Stock Prices - Source: WiredChanges in stock prices are largely driven by changes in the expected future growth rate of their corresponding trailing year dividends per share. Today, we're going to show you how that works, with math. You've been warned - if you don't want to deal with math, now's the time to bail out!

Seriously. We'll be using a lot of algebra. This is your last chance....

Still here? Alright then, let's get started....

The basic relationship we've observed that exists between changes in the rate of growth of stock prices and changes in the rate of growth of their dividends per share, or in our terminology, their accelerations, is given by the equation:


Where Ap is the change in the rate of growth of stock prices and Ad is the change in the rate of growth of dividends per share. m is an amplification factor that varies over long periods of time but can be nearly constant for short-to-intermediate periods of time, which we'll focus more upon in future posts.

As we've formulated it, these accelerations represent the change in the compound annual growth rate of stock prices (Rp) and trailing year dividends per share (Rd) between two points in time (Δt):

Acceleration of Stock Prices
Acceleration of Trailing Year Dividends per Share

Substituting these expressions back into our basic relationship gives the following:

The Equations Merge!

Multiplying each term on both sides of the equation by the time interval (Δt), we are able to eliminate this term altogether:

The Man Behind the Curtain Makes dT Disappear!

We can now replace the compound annual growth rates with their corresponding stock price and trailing year dividend per share data. The generic compound annualized growth rate of both stock prices (Rp) and trailing year dividends per share (Rd) are given by the following equations:

Compound Annualized Growth Rate for Stock Prices
Compound Annualized Growth Rate for Trailing Year Dividends per Share

For these equations, i represents the more recent data, while i-n indicates an older data point, occurring some n periods or time before i. Substituting these terms into our equation relating the compound annual growth rates of stock prices and trailing year dividends per share leads to the following equation:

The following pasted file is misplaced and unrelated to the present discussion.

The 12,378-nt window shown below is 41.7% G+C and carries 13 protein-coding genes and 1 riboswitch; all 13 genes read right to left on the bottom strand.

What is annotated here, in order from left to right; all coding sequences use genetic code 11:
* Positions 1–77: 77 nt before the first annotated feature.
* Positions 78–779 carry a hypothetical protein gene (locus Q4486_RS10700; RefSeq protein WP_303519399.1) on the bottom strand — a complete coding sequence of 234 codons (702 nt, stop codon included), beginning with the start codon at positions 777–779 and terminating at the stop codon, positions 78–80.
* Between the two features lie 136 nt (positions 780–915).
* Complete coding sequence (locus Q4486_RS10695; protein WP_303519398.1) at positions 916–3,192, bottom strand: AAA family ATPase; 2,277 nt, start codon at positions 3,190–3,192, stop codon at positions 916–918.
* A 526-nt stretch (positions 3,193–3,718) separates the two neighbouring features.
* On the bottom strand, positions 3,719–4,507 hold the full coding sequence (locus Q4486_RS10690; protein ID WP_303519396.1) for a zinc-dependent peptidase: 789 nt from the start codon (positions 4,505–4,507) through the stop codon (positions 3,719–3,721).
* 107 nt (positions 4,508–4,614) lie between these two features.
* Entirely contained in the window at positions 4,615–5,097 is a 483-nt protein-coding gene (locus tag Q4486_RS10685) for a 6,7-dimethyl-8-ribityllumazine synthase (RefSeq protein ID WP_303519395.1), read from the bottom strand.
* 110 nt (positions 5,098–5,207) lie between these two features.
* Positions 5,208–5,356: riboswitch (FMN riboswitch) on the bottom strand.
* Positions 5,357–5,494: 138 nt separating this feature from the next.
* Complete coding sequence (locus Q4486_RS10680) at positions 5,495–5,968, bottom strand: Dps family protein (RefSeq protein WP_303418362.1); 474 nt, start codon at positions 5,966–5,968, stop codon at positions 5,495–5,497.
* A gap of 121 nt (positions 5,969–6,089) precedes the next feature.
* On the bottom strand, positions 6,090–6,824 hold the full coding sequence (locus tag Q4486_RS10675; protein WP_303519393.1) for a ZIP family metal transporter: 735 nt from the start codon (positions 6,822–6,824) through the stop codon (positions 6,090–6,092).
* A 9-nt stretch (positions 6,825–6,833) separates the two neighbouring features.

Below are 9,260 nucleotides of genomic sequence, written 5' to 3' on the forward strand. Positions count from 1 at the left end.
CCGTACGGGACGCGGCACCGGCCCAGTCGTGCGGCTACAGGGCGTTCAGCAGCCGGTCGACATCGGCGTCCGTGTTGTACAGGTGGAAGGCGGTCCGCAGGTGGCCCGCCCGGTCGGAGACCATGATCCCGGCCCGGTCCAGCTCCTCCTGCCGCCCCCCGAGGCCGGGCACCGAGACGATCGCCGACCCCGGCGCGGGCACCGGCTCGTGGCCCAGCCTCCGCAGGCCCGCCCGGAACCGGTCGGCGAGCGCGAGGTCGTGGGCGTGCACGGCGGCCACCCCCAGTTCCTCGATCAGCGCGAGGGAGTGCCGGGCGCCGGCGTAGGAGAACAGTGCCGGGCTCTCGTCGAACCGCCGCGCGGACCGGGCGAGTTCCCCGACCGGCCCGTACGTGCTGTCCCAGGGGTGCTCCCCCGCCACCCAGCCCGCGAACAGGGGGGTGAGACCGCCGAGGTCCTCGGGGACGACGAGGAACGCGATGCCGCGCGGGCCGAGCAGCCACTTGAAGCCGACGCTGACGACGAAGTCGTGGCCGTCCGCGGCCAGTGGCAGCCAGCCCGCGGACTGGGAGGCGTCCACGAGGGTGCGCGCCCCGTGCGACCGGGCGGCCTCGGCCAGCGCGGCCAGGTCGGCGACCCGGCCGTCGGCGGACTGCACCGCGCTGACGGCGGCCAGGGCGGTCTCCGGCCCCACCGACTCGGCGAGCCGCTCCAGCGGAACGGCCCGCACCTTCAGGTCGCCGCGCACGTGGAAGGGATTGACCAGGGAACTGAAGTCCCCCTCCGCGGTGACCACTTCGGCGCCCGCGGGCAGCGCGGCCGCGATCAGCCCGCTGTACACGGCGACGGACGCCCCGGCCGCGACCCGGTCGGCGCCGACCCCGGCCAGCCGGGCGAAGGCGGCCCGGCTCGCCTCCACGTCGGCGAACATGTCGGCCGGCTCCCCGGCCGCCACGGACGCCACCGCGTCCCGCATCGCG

A Really Long Equation!

Combining like terms, we can simplify the equation:

And Then, There Were No 1's

We'll next simplify the equation further by letting T equal 1 period of time. This allows us to eliminate the exponents, but also requires that we set the time interval between (i) and (i-n) to span the same time interval. We get the following equation:

No More T's Either!

Our next step will be to solve for P(2), the most recent stock price. First adding P(1)/P(1-n) to both sides of the equation:

Like deck chairs on the Titanic, terms are shifted around the equation.

We'll finally solve for the most recent stock price by multiplying each term in the equation by P(2-n):

You following me, camera guy?

But wait, that's not all! Since changes in stock prices are largely driven by changes in the expected future growth rate of their corresponding trailing year dividends per share, we need to account for the fact that investors are looking ahead in time. We'll do this by indicating that the dividend data is shifted ahead some period of time, s:

P2: Now with Time Shifted Dividends per Share!

Now, how would we use this equation in practice? Let's say that our stock price data consists of the average daily closing value of the S&P 500 and the index' corresponding trailing year dividends per share for each month since January 1871. If we use year-over-year data for our calculations (T equal to one year), we might calculate the average monthly stock price for any month beginning with February 1872 as follows (click the image for a larger, more readable version):

Super Really Long Equation!

Here, the subscripts indicate the relationship of the data point to the month for which we're trying to solve, which we've identified as "Current". Subtracting a given number from this figure indicates that the data point is that many months before the current month. Adding a given number to this figure indicates that the data point is that many months in the future from the current month.

In this equation, we're left with two unknowns in being able to anticipate where stock prices will be set: our amplification factor (m), and our forward looking time shift (s), which itself varies with time. Both of which might be determined in practice by observation and trial and error. We should also point out that the variations in these two factors are specifically what makes the stock market a chaotic place.

And if you can get your hands on dividend futures data, you might reasonably predict how stock prices today will adapt to changes in how fast investors expect dividends to grow in the future.

There's a tool in here somewhere....